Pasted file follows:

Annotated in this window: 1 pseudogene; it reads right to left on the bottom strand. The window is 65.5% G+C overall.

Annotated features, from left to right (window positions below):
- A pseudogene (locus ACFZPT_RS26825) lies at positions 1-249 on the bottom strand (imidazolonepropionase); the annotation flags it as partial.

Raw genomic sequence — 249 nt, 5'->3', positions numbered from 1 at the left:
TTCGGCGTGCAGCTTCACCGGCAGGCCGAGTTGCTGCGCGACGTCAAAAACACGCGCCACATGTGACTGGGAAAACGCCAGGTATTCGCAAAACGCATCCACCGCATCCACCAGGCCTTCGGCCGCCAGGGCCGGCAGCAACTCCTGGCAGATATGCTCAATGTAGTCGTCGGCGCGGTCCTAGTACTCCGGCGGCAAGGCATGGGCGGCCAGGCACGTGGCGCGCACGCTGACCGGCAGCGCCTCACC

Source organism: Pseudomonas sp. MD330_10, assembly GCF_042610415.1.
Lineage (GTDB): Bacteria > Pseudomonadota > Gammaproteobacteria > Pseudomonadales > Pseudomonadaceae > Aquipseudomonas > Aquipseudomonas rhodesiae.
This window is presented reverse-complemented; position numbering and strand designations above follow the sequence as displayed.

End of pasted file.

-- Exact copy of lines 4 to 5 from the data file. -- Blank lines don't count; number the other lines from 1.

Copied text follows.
Raw genomic sequence — 249 nt, 5'->3', positions numbered from 1 at the left:
TTCGGCGTGCAGCTTCACCGGCAGGCCGAGTTGCTGCGCGACGTCAAAAACACGCGCCACATGTGACTGGGAAAACGCCAGGTATTCGCAAAACGCATCCACCGCATCCACCAGGCCTTCGGCCGCCAGGGCCGGCAGCAACTCCTGGCAGATATGCTCAATGTAGTCGTCGGCGCGGTCCTAGTACTCCGGCGGCAAGGCATGGGCGGCCAGGCACGTGGCGCGCACGCTGACCGGCAGCGCCTCACC